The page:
WASHINGTON — Tom Price, the former secretary of health and human services, repeatedly violated government travel rules and wasted at least $341,000 by billing taxpayers for his use of chartered jets and military aircraft, federal investigators said Friday.
The inspector general of the Department of Health and Human Services, Daniel R. Levinson, documented the abuses in a blistering report on what he described as Mr. Price’s “lack of compliance with federal requirements.”
He said the government should try to recoup the money improperly spent on Mr. Price’s travels to such places as Florida, Colorado and Texas, as well as China, Germany, Japan, Liberia, Switzerland and Vietnam.
The inspector general examined 21 trips for which Mr. Price had used chartered aircraft, military aircraft, commercial aircraft or the fleet of planes equipped for use by the president and the vice president. He found that 20 of the 21 flights did not comply with federal requirements.
The total cost of the 21 trips was $1.2 million, the report said. The most expensive trips were an eight-day visit to Asia on military aircraft, which cost $432,400; a weeklong visit to Africa and Europe on military planes, which cost $234,400; and a charter flight from Seattle to Washington, D.C., which cost $121,500.
Mr. Price took chartered aircraft to many cities in the United States when lower-cost commercial flights were available, Mr. Levinson said. He found that Mr. Price had spent $14,955 on a round-trip charter flight between Washington and Philadelphia.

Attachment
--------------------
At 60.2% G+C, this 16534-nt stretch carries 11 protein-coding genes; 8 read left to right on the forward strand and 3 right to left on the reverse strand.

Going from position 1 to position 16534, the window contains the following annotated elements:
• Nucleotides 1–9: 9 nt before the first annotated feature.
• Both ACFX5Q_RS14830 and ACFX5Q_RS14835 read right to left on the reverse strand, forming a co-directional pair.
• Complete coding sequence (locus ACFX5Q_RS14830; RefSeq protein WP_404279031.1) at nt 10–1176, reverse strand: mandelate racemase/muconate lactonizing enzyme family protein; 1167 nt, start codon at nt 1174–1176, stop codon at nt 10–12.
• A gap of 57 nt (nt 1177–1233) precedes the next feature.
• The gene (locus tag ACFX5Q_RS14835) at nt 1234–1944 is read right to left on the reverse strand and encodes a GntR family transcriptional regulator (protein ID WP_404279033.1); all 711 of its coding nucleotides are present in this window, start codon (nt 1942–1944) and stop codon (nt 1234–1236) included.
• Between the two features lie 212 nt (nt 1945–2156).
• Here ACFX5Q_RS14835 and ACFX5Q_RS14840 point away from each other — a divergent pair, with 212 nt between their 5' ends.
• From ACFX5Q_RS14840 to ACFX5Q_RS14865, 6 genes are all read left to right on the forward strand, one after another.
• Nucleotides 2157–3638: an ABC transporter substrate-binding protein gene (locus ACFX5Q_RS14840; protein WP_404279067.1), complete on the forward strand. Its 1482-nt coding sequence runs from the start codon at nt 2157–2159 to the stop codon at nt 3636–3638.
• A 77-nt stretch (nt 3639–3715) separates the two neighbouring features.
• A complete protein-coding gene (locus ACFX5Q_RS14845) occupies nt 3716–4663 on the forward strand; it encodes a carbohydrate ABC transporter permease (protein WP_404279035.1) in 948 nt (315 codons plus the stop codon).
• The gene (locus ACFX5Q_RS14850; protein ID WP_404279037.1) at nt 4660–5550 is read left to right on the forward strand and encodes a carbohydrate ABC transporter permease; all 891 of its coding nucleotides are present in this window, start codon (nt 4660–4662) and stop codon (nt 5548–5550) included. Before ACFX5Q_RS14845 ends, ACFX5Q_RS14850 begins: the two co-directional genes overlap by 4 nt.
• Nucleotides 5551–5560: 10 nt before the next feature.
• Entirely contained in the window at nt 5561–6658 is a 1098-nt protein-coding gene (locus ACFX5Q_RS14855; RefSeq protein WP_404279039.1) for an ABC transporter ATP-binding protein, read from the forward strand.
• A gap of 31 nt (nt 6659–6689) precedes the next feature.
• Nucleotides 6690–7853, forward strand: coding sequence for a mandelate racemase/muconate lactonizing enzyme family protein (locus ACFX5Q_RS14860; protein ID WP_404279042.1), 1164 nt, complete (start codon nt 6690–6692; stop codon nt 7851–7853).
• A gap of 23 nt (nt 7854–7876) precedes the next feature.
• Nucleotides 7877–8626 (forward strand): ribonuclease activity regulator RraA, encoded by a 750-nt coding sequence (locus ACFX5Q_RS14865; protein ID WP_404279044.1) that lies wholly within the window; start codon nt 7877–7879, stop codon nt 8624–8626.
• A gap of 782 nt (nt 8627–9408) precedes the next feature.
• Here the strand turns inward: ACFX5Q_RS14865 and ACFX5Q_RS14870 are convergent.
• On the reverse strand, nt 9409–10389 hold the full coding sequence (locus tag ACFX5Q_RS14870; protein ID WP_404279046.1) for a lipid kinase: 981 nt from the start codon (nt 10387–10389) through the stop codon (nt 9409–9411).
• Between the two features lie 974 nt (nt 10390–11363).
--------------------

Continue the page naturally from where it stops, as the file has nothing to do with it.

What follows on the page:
Mr. Price, an orthopedic surgeon from Georgia, resigned in September after losing the confidence of President Trump, who had promised to “drain the swamp” of a corrupt capital.
As a House member for 12 years, Mr. Price often railed against government waste, “reckless spending” and “the skyrocketing costs of Medicare, Medicaid and Social Security.”
Mr. Price is one of many Trump administration officials who have come under fire for their spending practices. Others include David J. Shulkin, the former secretary of veterans affairs; Ben Carson, the secretary of housing and urban development; and Scott Pruitt, the administrator of the Environmental Protection Agency, who resigned last week.
The new report says that Mr. Price’s travels as health secretary “resulted in waste of federal funds totaling at least $341,000.” Waste was defined as “the extravagant, careless or needless expenditure of government funds.”
Mr. Price paid the government $59,390 for his use of chartered aircraft, but the inspector general said this did not come anywhere near the total cost of the improper travel.
A spokesman for Mr. Price issued a statement on Friday saying that the inspector general had not interviewed the former secretary. Problems cited in the report resulted from “good-faith mistakes” by federal employees who made travel arrangements for Mr. Price, the statement said.
But Heather Flick, the acting assistant secretary for administration at the department, acknowledged that “instances of unnecessary spending occurred.”